TIL: Timecop has a safe mode

April 9, 2022

We use Timecop at work as a means of easily mocking the current date and being able to traverse around to simulate shifts in time. It's been an indispensable tool for testing out some particularly complex, time-sensitive components of our product.

Something a little inconsistent throughout the codebase has been people's preference between using Timecop's block or not. The latter relies on the developer to put time back to normal after they're done.

Lost in Time

Given that both #freeze and #travel mess with the app's understanding of what Time.now is at any given moment, what happens if you don't return time to normal?

This recently popped up as the cause of a few flakey tests that would rear their head in CI. We have a lot of tests in different areas that are sensitive to time. One, in particular, was popping up as a flake that was testing that a timestamp representing the last time a record was accessed was being updated. The flake that was popping up was failing intermittently because the timestamp was not changing, even though after some initial poking around it seemed like the actual functionality was behaving just fine otherwise.

It stood out to me that the failed assertion was seeing a very event time not being set, one that didn't involve any seconds or milliseconds. Having a quick search for that DateTime, I found another unrelated set of tests that were set up something like the following:

context 'context 1' do
before { Timecop.freeze(some_time) }
after { Timecop.return }
context 'context 2' do
before { Timecop.freeze(some_time) }

So we had a context being set up in our test suite that was freezing time, but not putting it back to normal so that frozen time was leaking out and impacting other tests.

Enter Safe Mode

With things from my last post in mind, I really didn't want this to become another thing where we were like, "you need to know about this gotcha forevermore whenever you're going to use Timecop". Luckily, a quick look at the docs showed that the library has a safe mode feature that enforces block syntax use. You can add this in your spec helper with the below:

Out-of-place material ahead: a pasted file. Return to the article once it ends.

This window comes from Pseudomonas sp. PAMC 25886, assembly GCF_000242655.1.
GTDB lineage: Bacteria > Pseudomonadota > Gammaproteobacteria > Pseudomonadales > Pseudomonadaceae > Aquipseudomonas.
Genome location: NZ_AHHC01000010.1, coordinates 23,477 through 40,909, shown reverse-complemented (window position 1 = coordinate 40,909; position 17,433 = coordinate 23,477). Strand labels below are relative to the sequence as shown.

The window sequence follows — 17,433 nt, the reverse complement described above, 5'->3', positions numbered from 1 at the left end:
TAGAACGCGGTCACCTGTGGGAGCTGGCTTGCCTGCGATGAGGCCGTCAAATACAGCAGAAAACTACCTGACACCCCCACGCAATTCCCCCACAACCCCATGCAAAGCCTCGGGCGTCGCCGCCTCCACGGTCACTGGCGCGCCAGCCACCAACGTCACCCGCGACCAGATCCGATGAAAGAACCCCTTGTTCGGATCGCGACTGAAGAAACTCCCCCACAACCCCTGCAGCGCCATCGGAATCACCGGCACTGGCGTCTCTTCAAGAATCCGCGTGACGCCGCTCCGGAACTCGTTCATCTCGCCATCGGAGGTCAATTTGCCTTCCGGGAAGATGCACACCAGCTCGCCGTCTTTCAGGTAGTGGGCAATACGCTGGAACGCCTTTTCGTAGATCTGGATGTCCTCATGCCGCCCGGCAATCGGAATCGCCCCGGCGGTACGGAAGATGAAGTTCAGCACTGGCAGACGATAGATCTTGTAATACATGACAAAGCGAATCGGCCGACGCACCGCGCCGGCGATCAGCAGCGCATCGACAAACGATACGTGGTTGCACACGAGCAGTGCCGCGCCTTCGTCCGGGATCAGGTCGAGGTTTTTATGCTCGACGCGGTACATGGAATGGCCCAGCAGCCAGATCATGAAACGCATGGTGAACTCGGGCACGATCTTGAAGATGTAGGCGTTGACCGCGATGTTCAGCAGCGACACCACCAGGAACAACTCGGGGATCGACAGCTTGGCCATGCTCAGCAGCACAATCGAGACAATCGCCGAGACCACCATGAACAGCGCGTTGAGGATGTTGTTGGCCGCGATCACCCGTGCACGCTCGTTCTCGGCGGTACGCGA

Timecop.safe_mode = true

Adding this raised several errors in the test suite in places that were set up like the above contexts:

Safe mode is enabled, only calls passing a block are allowed.

With the tests failing, we now had a list of tests that we needed to go and amend and use the block syntax where necessary. A basic version of what that might look like is:

it 'does something time-sensitive' do
Timecop.freeze(some_time) do
# Some test setup and assertions

At the end of your test, time will be back to the way it was without having to call Timecop.return. This can get a little monotonous if you have a lot of tests in one area that is all time-sensitive, but you can still achieve something similar to context 1 above using the setup hooks.

context 'context 1' do
around do |example|
Timecop.freeze(some_time) { example.run }

I was pretty happy with how this turned out, a rather insidious cause for flakey tests had been ironed out, and the issue of consistency between the two ways of using the library was solved by being forced to use one of them.